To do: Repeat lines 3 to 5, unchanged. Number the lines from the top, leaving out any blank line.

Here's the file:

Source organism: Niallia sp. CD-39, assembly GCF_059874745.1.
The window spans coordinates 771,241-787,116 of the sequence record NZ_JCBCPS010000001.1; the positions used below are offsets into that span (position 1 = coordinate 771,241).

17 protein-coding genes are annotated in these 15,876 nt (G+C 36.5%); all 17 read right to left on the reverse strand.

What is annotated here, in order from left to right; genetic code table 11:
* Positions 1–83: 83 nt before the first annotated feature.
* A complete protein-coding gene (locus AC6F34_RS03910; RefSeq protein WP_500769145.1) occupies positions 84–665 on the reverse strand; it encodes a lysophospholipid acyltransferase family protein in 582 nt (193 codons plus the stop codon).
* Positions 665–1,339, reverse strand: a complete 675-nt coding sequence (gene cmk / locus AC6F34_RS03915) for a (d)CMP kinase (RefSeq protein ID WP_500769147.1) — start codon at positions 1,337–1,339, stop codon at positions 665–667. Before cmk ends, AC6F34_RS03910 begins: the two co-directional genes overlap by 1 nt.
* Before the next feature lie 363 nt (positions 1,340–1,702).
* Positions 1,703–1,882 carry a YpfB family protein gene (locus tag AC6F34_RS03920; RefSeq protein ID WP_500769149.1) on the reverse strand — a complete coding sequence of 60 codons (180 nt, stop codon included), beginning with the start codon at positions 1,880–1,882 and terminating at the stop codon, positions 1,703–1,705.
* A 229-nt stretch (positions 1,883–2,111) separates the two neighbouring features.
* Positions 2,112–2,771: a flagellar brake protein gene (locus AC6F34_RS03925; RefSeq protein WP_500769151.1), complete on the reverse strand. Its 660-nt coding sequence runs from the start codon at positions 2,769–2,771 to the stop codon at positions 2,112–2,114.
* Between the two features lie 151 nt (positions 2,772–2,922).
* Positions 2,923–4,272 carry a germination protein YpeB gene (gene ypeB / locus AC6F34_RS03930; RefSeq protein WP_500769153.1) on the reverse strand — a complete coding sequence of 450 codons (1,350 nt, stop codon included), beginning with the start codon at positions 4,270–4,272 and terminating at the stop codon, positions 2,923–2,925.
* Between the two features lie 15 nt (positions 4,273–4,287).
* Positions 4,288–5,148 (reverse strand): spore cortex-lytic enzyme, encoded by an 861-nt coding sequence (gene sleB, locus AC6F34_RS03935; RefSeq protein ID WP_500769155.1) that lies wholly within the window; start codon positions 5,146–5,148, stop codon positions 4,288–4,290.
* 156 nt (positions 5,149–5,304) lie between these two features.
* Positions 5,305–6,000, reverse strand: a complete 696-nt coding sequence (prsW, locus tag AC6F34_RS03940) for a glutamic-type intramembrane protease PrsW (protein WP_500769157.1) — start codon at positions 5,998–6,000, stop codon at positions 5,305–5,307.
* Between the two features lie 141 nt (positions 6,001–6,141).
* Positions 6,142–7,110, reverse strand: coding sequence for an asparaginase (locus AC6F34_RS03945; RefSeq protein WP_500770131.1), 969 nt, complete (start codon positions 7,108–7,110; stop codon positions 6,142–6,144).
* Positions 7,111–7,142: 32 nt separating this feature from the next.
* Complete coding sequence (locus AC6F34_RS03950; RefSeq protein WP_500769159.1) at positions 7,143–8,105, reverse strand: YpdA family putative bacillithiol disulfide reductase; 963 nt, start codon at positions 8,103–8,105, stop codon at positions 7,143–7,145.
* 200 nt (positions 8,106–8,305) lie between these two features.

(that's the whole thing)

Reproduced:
17 protein-coding genes are annotated in these 15,876 nt (G+C 36.5%); all 17 read right to left on the reverse strand.

What is annotated here, in order from left to right; genetic code table 11:
* Positions 1–83: 83 nt before the first annotated feature.